The suit argues that the National Marine Fisheries Service violated several laws, including the Endangered Species Act, when it issued the permits.
Maryland Attorney General Brian Frosh said he decided to intervene because the tests could lead to drilling off the state’s coast, which he sees as a potential disaster-in-waiting for its $116 million seafood industry and $2.6 billion ocean-based tourism industry.
“Most of the water in the Bay comes from the ocean. It doesn’t flush quickly. Even the normal kinds of spillage that is attendant to offshore drilling could have serious adverse consequences for the Bay,” he said.
The groups siding with the NRDC include the Southern Environmental Law Center, Center for Biological Diversity, Coastal Conservation League, Sierra Club, Surfrider Foundation, Earthjustice and Oceana.
The biological opinion issued by the National Marine Fisheries Service estimates that the seismic surveys will not cause any deaths among whales. But the activity is expected to lead to the “harassment” of nearly 10,000 whales, including 19 right whales, and the “harm” of a dozen fin whales, according to the service.
But none of that harassment or harm, according to the agency, is predicted to rise to the level of jeopardizing the continued existence or recovery of any species. That’s a key distinction because a “jeopardy opinion” can lead regulators to quash a permit.
The Trump administration’s decision echoes years of federal policy toward seismic surveying. In 2014, the Bureau of Ocean Energy Management, which regulates the industry, published a carefully worded “science note” suggesting there has been “no documented scientific evidence” of sounds from air guns “adversely affecting marine animal populations.”
Although no seismic blasts have been permitted in the Atlantic for oil and gas exploration since the 1980s, it has been commonplace in the Gulf of Mexico and elsewhere for decades.
“If you look at the Gulf of Mexico, it is teeming with marine life,” said Gail Adams, a spokeswoman for the International Association of Geophysical Contractors, the trade association for the companies that perform seismic surveys. “We have some of the best seafood in the world, particularly off the coast of Louisiana. There’s just no evidence that sounds from our operations are harming or injuring marine life.”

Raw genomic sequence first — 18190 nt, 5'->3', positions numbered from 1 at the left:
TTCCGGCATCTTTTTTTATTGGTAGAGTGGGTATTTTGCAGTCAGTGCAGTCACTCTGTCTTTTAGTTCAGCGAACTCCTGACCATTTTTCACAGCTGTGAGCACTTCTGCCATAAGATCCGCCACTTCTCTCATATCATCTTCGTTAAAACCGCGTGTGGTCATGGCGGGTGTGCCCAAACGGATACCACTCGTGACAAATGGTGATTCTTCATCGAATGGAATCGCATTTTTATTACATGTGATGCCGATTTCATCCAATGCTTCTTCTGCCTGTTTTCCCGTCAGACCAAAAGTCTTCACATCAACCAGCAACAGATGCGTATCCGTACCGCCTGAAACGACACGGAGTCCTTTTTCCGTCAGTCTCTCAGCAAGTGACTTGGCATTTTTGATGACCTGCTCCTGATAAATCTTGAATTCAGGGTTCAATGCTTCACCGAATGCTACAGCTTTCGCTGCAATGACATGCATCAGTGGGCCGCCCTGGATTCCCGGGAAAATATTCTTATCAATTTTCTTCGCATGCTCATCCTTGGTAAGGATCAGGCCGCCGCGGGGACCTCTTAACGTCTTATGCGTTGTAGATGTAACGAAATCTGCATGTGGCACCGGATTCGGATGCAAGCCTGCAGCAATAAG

Some scientists say that the lack of evidence for widespread, adverse impacts doesn’t mean they don’t exist.
“Just because there hasn’t been enough support for research to understand the effects doesn’t mean there are no effects,” said Alexander Costidis, a stranding response coordinator for the Virginia Aquarium and Marine Science Center. “I would argue there’s a decent amount of evidence to the contrary.”
Tracking the behavior of fish and marine mammals, though, is difficult because they ply depths not easily accessed by humans, he added. If a pod of dolphins ended up becoming stranded on a beach near a seismic surveying operation, for example, it would be nearly impossible to say with certainty that the two events were connected.
The survey proposal faces a growing chorus of political opposition. More than 200 cities and counties so far have taken formal actions to register their disapproval of oil and gas exploration along the East Coast, according to a database compiled by Oceana.
Under that pressure in late 2016, the Obama administration denied requests to restart Atlantic surveying and went a step further, indefinitely banning oil and gas exploration in certain offshore areas. The Trump administration’s go-ahead to the five companies late last year effectively reverses that policy.
“It’s like the zombie issue,” said Jay Ford, the Chesapeake Bay Foundation’s outreach coordinator in Virginia. “How many times can we tell you we don’t want you drilling off our coast — and you keep coming back?”